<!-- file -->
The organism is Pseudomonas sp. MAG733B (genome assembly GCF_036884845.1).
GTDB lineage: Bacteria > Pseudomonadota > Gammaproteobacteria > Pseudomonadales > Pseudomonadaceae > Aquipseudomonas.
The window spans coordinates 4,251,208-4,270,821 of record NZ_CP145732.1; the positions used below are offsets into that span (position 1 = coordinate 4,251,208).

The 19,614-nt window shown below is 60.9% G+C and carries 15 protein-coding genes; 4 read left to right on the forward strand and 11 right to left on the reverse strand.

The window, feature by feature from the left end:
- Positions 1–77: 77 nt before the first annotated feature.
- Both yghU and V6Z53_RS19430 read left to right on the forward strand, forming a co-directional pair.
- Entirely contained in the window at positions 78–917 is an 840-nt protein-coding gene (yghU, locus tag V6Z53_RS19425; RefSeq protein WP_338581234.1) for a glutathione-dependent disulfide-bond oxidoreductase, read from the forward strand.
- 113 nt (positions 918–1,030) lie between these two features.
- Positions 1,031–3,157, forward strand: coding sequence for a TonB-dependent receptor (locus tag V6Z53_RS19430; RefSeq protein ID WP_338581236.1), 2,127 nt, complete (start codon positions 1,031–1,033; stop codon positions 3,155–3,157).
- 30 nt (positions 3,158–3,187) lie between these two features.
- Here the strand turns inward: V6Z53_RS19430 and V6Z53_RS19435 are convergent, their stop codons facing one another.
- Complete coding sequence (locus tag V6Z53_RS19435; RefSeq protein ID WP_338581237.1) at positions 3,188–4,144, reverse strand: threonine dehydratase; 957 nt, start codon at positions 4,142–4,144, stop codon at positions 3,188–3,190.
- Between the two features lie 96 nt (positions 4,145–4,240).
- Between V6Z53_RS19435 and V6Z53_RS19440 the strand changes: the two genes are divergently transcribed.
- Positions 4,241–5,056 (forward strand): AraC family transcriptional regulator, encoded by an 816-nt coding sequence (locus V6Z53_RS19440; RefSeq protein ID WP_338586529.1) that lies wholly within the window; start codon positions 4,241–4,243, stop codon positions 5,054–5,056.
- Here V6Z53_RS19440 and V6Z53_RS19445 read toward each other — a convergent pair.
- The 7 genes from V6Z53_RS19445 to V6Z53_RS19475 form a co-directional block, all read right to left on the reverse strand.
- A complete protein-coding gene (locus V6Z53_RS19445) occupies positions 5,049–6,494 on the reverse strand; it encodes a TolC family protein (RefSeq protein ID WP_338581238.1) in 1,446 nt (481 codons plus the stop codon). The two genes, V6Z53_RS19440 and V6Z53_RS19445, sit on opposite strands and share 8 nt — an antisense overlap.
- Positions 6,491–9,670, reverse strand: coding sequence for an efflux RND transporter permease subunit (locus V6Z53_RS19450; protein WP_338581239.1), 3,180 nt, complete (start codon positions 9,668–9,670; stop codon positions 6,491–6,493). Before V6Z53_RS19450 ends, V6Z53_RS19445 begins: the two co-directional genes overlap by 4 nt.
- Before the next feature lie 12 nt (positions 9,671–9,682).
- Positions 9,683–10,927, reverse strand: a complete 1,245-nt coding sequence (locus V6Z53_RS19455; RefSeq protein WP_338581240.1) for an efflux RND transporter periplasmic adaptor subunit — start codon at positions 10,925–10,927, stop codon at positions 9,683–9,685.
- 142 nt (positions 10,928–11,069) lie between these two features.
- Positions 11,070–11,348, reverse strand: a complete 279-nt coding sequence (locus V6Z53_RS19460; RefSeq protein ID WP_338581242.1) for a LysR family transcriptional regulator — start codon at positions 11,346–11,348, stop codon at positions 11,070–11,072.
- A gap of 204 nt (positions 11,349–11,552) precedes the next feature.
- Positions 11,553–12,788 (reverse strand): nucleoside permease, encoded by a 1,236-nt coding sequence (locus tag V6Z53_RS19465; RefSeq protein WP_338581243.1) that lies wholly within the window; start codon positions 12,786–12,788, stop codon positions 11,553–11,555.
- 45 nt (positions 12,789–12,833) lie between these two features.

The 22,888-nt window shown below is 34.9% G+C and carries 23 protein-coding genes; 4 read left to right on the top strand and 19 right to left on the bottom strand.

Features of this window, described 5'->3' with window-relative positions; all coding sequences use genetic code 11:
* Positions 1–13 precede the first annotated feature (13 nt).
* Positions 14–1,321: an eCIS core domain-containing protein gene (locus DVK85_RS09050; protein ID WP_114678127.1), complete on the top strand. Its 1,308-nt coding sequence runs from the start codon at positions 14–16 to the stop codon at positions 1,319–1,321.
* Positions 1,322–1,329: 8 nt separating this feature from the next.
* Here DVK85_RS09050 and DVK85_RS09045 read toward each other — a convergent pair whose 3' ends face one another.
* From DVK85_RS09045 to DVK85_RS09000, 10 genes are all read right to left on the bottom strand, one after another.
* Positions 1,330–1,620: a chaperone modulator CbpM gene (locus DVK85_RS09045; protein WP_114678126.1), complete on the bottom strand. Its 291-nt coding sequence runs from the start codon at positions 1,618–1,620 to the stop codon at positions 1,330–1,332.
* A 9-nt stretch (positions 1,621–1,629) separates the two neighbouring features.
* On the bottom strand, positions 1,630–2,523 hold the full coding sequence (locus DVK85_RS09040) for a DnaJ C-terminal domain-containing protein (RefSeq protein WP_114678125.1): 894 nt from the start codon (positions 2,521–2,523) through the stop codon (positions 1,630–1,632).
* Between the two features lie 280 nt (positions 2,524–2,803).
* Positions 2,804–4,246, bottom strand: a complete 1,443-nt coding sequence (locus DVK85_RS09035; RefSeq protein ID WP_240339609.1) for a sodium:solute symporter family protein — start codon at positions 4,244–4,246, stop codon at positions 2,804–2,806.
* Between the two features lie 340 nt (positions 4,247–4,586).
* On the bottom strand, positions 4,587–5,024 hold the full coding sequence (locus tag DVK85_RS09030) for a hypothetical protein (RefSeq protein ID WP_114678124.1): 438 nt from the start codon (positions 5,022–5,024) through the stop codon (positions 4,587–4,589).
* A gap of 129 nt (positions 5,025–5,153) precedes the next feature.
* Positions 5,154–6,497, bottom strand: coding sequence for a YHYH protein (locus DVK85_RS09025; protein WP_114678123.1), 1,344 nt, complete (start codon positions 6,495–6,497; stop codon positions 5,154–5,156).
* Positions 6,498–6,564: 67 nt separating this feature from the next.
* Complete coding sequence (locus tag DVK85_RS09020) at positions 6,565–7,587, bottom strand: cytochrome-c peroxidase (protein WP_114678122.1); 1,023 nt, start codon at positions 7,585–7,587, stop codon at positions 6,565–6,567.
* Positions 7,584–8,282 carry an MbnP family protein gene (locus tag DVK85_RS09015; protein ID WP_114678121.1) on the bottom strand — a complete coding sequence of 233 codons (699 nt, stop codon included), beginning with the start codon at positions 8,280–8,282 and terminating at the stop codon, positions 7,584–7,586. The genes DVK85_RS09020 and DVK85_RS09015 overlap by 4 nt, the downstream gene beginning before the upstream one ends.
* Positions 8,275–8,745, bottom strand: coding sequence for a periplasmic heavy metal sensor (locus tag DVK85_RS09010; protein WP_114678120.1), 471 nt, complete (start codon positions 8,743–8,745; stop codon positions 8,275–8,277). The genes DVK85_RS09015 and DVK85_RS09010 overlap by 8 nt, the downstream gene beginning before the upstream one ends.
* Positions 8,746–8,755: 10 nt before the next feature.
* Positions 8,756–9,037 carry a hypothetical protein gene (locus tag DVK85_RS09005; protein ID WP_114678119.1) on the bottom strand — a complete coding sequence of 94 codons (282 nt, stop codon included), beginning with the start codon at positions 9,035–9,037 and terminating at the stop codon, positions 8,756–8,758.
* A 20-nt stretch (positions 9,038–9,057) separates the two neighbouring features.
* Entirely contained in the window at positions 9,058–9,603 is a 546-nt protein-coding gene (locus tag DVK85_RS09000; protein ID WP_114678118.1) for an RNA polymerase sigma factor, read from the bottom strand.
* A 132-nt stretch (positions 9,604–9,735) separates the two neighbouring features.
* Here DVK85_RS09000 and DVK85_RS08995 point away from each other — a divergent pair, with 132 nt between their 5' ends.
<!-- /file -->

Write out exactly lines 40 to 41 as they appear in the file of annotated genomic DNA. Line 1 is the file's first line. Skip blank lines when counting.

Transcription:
* Between the two features lie 340 nt (positions 4,247–4,586).
* On the bottom strand, positions 4,587–5,024 hold the full coding sequence (locus tag DVK85_RS09030) for a hypothetical protein (RefSeq protein ID WP_114678124.1): 438 nt from the start codon (positions 5,022–5,024) through the stop codon (positions 4,587–4,589).